Filed 8/4/20 by Minnesota Voters AllianceNew House Republican Caucus and a group of independent Minnesota voters.

The concern of the voters was that the secretary of state Steve Simon on July 22nd issued a policy saying that election judges would take down names of voters who didn’t comply with Governor Walz’s mask mandate ,which would then create a list of those who wear masks and those who don’t wear masks. Statute 609.735 is a strict liability statute – no intent required…if you are wearing a mask, you are liable for a crime. Voters are concerned that election judges will take down their names for prosecution.

(5) Civil Rights lawsuit filed in federal court against Governor Walz regarding violations of freedom of religion. Complaint for Declaratory and Injunctive Relief: Cornerstone Church of Alexandria, et al. v. Tim Walz, et al.
Suit claims two of the governor’s executive orders (20-74 and 20-81) place “unreasonable restrictions” on places of worship by limiting indoor gatherings to 50 percent of capacity, requiring social distancing and face masks, and restricting outdoor gatherings to 250 people. Suit also seeks “a pronouncement that Walz’s executive orders violate the Minnesota Constitution’s Article III separation of powers provision.” Also charged in the lawsuit with Walz are Minnesota Attorney General Keith Ellison, Douglas County Attorney Chad Larson, Wright County Attorney Tom Kelly, and Crow Wing County Attorney Donald Ryan.
Filed August 13, 2020 by The Thomas More Society on behalf of Cornerstone Church of Alexandria, Land of Promise Church, and Lifespring Church.

(6) Sued Governor Walx over burden children bear playing sports when forced to wear masks
Let Them Play MN has sued Governor Walz over the burden these mandates have on children in sports. CCHF’s president testified, providing data on the mask’s lack of effectiveness against COVID-19. Many parents and physicians testified against the mask, reporting collisions, injuries, and unconsciousness during games.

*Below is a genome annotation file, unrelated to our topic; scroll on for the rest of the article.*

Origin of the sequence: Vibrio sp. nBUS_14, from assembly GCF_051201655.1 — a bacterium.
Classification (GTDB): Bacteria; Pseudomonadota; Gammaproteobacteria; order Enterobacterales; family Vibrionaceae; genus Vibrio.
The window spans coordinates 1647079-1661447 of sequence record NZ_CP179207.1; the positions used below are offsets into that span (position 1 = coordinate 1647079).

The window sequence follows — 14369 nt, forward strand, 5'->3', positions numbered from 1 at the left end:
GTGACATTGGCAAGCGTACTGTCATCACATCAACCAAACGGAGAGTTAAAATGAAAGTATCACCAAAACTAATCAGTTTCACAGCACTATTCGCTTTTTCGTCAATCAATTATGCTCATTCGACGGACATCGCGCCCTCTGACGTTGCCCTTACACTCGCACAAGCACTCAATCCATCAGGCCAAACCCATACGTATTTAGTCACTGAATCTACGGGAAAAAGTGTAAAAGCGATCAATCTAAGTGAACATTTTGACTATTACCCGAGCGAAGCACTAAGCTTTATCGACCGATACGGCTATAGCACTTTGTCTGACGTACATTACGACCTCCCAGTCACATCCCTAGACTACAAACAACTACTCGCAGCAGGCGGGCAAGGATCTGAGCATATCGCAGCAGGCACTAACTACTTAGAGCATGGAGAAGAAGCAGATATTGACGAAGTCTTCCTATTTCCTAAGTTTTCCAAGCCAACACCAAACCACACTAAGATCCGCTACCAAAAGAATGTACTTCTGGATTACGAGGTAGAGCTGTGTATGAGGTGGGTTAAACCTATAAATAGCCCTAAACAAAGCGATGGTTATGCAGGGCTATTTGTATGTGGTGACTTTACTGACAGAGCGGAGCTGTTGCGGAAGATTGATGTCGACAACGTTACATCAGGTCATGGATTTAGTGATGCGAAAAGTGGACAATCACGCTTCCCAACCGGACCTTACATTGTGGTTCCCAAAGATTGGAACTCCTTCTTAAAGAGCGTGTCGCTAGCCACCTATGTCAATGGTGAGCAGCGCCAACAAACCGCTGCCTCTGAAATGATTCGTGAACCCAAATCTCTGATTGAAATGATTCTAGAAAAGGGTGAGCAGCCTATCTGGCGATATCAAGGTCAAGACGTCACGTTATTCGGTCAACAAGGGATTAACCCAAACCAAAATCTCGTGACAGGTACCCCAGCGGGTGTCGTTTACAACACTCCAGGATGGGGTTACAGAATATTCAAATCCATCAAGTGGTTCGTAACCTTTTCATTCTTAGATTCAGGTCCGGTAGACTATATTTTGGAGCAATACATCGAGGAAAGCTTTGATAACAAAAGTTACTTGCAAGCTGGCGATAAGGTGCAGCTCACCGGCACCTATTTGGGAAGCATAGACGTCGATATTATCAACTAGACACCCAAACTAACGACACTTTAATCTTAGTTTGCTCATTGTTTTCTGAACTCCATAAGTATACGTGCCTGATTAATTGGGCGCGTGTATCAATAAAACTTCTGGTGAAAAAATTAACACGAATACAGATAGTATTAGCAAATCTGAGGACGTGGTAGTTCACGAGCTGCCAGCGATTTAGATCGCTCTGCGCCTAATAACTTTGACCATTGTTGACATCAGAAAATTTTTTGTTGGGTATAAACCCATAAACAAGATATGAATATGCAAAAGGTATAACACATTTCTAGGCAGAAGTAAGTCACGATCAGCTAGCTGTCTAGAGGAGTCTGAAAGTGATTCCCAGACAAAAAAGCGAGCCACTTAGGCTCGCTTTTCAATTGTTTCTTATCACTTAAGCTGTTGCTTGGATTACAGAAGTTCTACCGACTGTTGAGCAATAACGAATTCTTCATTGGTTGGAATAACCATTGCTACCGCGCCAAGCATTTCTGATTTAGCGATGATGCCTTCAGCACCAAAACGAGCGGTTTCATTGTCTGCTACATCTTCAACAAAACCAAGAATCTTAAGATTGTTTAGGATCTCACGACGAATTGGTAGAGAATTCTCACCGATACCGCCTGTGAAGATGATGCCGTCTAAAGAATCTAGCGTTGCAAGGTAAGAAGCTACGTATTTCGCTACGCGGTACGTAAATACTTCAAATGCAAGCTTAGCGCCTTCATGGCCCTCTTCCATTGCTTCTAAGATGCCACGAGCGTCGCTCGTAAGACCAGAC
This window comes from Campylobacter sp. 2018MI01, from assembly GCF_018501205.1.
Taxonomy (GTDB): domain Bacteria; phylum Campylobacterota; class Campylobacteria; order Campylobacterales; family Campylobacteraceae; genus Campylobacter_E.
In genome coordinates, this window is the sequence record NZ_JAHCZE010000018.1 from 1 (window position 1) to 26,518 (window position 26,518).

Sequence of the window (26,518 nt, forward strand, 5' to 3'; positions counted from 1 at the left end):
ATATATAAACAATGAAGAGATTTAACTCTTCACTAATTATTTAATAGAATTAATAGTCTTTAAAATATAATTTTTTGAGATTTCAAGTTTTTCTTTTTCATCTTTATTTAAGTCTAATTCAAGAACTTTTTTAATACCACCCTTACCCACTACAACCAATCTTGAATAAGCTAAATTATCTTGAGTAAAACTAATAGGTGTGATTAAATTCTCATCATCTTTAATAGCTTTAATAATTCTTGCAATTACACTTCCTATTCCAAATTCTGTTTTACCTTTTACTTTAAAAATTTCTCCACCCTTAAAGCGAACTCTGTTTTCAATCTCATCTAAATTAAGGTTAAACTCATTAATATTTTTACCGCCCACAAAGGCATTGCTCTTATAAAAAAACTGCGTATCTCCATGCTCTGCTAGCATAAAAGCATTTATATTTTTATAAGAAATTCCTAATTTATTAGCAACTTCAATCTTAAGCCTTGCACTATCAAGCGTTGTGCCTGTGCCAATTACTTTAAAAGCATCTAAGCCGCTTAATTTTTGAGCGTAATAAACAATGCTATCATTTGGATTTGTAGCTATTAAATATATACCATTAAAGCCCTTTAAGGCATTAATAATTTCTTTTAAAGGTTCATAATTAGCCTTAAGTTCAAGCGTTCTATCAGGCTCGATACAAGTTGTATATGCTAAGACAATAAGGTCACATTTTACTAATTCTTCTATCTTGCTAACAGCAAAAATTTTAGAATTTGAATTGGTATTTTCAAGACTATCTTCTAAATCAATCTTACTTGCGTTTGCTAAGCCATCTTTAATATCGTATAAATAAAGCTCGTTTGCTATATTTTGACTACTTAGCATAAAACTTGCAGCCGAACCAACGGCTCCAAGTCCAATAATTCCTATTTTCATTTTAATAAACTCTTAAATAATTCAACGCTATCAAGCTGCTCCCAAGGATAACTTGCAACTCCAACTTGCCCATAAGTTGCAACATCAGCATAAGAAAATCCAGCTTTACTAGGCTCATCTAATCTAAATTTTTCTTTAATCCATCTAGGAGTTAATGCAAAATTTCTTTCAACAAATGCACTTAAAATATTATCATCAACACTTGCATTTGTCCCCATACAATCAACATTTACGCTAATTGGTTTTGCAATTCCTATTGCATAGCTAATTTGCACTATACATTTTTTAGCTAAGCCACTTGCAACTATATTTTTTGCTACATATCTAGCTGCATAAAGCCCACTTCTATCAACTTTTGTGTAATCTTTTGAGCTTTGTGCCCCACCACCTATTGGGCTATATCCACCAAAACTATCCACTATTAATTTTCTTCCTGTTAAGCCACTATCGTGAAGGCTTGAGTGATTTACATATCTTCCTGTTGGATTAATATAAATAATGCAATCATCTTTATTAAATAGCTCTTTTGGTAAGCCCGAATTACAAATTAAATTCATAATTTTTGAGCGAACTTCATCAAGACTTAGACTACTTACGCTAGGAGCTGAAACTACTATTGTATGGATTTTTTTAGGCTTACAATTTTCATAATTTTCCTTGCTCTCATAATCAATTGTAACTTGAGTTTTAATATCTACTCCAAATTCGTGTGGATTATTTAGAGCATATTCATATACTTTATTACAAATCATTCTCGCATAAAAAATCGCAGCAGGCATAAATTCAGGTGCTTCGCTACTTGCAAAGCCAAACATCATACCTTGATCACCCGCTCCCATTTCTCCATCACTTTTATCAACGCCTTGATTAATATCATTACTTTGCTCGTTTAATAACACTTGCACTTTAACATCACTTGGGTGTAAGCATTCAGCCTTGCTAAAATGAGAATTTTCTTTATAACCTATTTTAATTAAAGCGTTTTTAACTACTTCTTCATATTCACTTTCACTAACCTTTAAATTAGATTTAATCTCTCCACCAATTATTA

National lawsuits – read more here.


Gov. Walz Rescinds All Occupancy Requirements On Churches Following Lawsuit

Democratic Minnesota Gov. Tim Walz rescinded occupancy requirements on the state’s houses of worship earlier this week following a lawsuit from the Thomas More Society and voter initiatives to recall him. Walz’s Executive Order 21-11, which was approved on March 15, 2021, lifted the last remaining restriction on church attendance in Minnesota, which had capped occupancy atContinue reading “Gov. Walz Rescinds All Occupancy Requirements On Churches Following Lawsuit”

MN small business owner takes on the government to maintain her freedom

Listen to the incredible story thus far from Lisa, small business owner of The Interchange restaurant in Albert Lea, Minnesota. The state and county and city has been persecuting her and her livelihood since December 2020. Lisa complied with all executive ‘orders’ from the governor in 2020 until December, when she faced permanent closure andContinue reading “MN small business owner takes on the government to maintain her freedom”